It’s 1983, and the Japanese designers are big, with their formless, size-less designs. Lagerfeld seems at odds with this, riffing on the Chanel staples, still associated with Madame Pompidou, while adding his own touches to the cropped wool suit jacket.   Even then the work is everything; even then he is the work. Advisors and colleagues congregate, as though Warhol’s acolytes in the days of the Factory.  'I’m into making public disappearances,’ Lagerfeld says years later, while dispatching staff to report back on the world outside. But back then there was a ‘companion’: Jacques de Bascher. Lagerfeld says he is the opposite of him, and he is. A gigolo without ambition who uses his charisma and connections to keep him in the style which so many have allowed him to become accustomed. He was a devil with Garbo’s face: 'He was impossible and despicable. He was perfect.’  Strangely, they were never sexually intimate according to Lagerfeld. Not for the 18 years they were together.  It was the physical charm of this so-called ‘Proustian dandy’ that seduced him. To delve beyond it would break the spell, destroy the fantasy. And here, Monsieur Proust himself could have whispered something in the designer's ear: Desire makes everything blossom; possession makes everything wither and fade.

Paris, 2019. Three years ago an exhibition was staged at the Pompidou Centre in Paris entitled ‘The Unbearable Lightness, The 1980s’. Photographs throughout the show reminded us that although the decade had been about fashion, and names such as Alaia, Montana, Mugler and of course, Karl Lagerfeld, it was also defined by other, more major, developments. There was the end of the cold war in 1989, when confirmation came that the right were winning the economic argument and the left the cultural one. There was the beginning of the AIDS epidemic, which in that same year would take the life of Jacques de Bascher. A loss that Lagerfeld would never recover from. Despite the triumphs in a life, even when they outweigh the losses, it's the losses that survive. ‘To look back… forget about it. Fashion is now and tomorrow’, he said. The stiffened collars grew, and the sunglasses thickened as he embraced the idea of being a machine without human emotion. His words.  Now he's gone, without a fanfare, a grand finale or even a funeral at the Église de la Madeleine, like his predecessor at Chanel.  What’s lost, beyond the witty, erudite, fashion designer is something rare these days: a figure who seldom apologised for the little controversies he caused or the opinions he held. 'You want to create boredom?’ he said. 'Be politically correct in your conversation.' He evoked the holocaust in reference to the immigration policy of fellow German Angela Merkel (‘One cannot – even if there are decades between them – kill millions of Jews so you can bring millions of their worst enemies in their place.’) He slammed the #MeToo movement. Shortly after the Charlie Hebdo attacks he recreated a celebration of French culture on the catwalk, to remind us that Paris had been, and could be again, the hottest spot in the universe.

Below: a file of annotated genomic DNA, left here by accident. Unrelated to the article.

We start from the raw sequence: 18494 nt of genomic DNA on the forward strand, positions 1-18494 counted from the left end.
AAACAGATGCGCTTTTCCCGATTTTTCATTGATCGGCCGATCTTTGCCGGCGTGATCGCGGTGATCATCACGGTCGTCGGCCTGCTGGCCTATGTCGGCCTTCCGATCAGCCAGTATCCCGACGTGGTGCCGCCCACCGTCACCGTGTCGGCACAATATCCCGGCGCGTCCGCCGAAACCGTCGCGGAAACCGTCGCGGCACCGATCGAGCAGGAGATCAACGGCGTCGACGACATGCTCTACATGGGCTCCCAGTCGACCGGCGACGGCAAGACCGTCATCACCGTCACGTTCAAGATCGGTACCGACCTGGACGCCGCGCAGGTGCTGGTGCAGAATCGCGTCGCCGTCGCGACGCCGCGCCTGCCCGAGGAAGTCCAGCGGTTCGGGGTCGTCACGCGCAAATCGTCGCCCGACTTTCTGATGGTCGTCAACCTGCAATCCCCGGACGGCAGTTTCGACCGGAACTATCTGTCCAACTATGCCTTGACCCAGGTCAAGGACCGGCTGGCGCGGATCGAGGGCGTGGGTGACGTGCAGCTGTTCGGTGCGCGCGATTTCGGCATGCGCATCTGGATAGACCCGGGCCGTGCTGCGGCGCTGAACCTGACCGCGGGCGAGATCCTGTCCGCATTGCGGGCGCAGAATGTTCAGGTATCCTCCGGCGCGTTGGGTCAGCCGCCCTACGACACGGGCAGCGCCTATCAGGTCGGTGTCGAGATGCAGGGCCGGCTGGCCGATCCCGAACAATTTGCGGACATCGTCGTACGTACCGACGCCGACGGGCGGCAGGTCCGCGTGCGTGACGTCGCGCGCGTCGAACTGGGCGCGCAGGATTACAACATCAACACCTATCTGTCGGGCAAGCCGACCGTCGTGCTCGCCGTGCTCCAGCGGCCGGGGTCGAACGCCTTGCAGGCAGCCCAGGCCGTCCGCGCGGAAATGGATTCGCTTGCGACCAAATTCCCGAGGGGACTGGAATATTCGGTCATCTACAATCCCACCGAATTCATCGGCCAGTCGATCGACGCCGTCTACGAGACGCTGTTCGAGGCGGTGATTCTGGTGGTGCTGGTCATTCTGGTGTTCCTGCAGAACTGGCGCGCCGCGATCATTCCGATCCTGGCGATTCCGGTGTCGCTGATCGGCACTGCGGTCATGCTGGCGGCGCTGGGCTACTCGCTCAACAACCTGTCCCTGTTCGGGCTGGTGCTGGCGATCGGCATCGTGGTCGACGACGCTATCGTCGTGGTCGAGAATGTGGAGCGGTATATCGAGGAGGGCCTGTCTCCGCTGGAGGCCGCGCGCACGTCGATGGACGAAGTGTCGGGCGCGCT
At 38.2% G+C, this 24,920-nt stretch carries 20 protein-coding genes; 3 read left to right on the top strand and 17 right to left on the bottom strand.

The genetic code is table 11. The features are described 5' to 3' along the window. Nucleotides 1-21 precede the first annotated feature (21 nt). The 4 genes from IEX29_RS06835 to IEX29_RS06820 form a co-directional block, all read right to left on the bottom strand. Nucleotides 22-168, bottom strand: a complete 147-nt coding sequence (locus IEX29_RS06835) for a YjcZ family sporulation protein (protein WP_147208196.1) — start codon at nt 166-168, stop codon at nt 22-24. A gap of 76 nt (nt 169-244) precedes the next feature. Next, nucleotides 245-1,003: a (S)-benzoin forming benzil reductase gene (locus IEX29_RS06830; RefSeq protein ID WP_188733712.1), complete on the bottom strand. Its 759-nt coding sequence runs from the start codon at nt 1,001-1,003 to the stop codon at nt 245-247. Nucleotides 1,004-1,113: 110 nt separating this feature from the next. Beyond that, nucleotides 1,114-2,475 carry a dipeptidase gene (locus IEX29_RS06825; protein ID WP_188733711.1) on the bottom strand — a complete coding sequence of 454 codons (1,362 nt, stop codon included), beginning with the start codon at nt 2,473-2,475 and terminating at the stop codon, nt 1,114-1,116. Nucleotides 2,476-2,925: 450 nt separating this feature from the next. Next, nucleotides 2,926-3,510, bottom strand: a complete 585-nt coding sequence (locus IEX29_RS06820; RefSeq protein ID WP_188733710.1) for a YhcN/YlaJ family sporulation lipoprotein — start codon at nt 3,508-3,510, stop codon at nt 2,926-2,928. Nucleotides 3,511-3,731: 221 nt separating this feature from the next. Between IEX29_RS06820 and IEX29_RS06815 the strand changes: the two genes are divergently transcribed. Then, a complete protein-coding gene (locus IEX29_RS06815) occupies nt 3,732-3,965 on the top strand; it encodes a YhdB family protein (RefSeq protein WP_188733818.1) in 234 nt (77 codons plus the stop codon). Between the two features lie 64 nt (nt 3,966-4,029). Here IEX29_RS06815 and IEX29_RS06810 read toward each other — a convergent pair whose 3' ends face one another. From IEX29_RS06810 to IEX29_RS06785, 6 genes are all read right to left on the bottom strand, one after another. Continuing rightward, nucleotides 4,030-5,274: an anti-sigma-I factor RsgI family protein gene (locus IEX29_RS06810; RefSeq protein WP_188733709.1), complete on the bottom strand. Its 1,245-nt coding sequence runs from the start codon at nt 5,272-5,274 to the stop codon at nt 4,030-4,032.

For the A/W 2019 show, in the wake of his death, and in the absence of a funeral the courtiers assembled for the spectacular goodbye he had denied them. On each attendee’s seat was a message from Lagerfeld himself, apparently: The words ‘The Beat Goes On,’ above an illustration of the Kaiser with Coco Chanel.  Models walked as slowly as pall-bearers, with the final celebrity carrying a single white rose. ‘Heroes’ played. A touch of class or a touch of crass? What was lacking was the humour, the lack of  respect, that Lagerfeld believed was required to make a legend last.

It was the ceremony that he, like David Bowie before him, was determined to avoid when they chose to leave the world with a whisper rather than a bang. Because of these two men, so many of us have a similar fate planned after illness has taken us out, or we’ve taken ourselves to the river clutching the brick, or the unabridged Proust, that will takes us down. The show was proof that Coco Chanel was right, luxury is indeed the opposite of vulgarity, and Paddy McAloon too: All the bullion in the world cannot transform what’s simply second rate.